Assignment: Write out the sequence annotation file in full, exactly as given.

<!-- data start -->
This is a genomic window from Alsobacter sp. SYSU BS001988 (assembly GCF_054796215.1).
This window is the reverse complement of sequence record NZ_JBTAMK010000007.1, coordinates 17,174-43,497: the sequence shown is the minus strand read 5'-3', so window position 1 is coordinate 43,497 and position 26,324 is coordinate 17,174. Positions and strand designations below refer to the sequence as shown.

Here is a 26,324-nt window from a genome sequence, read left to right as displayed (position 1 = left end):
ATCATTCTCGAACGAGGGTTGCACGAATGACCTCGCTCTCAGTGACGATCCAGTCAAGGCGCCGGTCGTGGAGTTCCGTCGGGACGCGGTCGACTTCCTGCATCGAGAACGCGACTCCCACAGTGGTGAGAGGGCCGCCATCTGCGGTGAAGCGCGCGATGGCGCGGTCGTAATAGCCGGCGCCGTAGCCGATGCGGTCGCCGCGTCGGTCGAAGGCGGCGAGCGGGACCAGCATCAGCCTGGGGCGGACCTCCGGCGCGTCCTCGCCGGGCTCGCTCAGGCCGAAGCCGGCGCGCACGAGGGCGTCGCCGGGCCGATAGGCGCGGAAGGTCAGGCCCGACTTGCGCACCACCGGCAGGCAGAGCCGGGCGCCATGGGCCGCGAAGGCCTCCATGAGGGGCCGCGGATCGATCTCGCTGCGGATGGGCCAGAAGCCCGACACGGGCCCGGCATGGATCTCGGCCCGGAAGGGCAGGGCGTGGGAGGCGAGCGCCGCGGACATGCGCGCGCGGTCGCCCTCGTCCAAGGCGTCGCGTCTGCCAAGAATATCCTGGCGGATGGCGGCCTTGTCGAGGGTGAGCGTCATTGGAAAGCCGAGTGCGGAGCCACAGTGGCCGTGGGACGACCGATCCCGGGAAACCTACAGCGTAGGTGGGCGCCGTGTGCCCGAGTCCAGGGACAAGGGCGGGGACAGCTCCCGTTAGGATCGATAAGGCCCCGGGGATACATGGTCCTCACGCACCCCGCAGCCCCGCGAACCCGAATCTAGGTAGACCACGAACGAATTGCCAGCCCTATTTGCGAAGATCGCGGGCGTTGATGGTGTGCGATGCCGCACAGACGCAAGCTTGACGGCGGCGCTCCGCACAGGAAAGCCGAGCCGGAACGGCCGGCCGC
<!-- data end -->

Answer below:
This is a genomic window from Alsobacter sp. SYSU BS001988 (assembly GCF_054796215.1).
This window is the reverse complement of sequence record NZ_JBTAMK010000007.1, coordinates 17,174-43,497: the sequence shown is the minus strand read 5'-3', so window position 1 is coordinate 43,497 and position 26,324 is coordinate 17,174. Positions and strand designations below refer to the sequence as shown.

Here is a 26,324-nt window from a genome sequence, read left to right as displayed (position 1 = left end):
ATCATTCTCGAACGAGGGTTGCACGAATGACCTCGCTCTCAGTGACGATCCAGTCAAGGCGCCGGTCGTGGAGTTCCGTCGGGACGCGGTCGACTTCCTGCATCGAGAACGCGACTCCCACAGTGGTGAGAGGGCCGCCATCTGCGGTGAAGCGCGCGATGGCGCGGTCGTAATAGCCGGCGCCGTAGCCGATGCGGTCGCCGCGTCGGTCGAAGGCGGCGAGCGGGACCAGCATCAGCCTGGGGCGGACCTCCGGCGCGTCCTCGCCGGGCTCGCTCAGGCCGAAGCCGGCGCGCACGAGGGCGTCGCCGGGCCGATAGGCGCGGAAGGTCAGGCCCGACTTGCGCACCACCGGCAGGCAGAGCCGGGCGCCATGGGCCGCGAAGGCCTCCATGAGGGGCCGCGGATCGATCTCGCTGCGGATGGGCCAGAAGCCCGACACGGGCCCGGCATGGATCTCGGCCCGGAAGGGCAGGGCGTGGGAGGCGAGCGCCGCGGACATGCGCGCGCGGTCGCCCTCGTCCAAGGCGTCGCGTCTGCCAAGAATATCCTGGCGGATGGCGGCCTTGTCGAGGGTGAGCGTCATTGGAAAGCCGAGTGCGGAGCCACAGTGGCCGTGGGACGACCGATCCCGGGAAACCTACAGCGTAGGTGGGCGCCGTGTGCCCGAGTCCAGGGACAAGGGCGGGGACAGCTCCCGTTAGGATCGATAAGGCCCCGGGGATACATGGTCCTCACGCACCCCGCAGCCCCGCGAACCCGAATCTAGGTAGACCACGAACGAATTGCCAGCCCTATTTGCGAAGATCGCGGGCGTTGATGGTGTGCGATGCCGCACAGACGCAAGCTTGACGGCGGCGCTCCGCACAGGAAAGCCGAGCCGGAACGGCCGGCCGC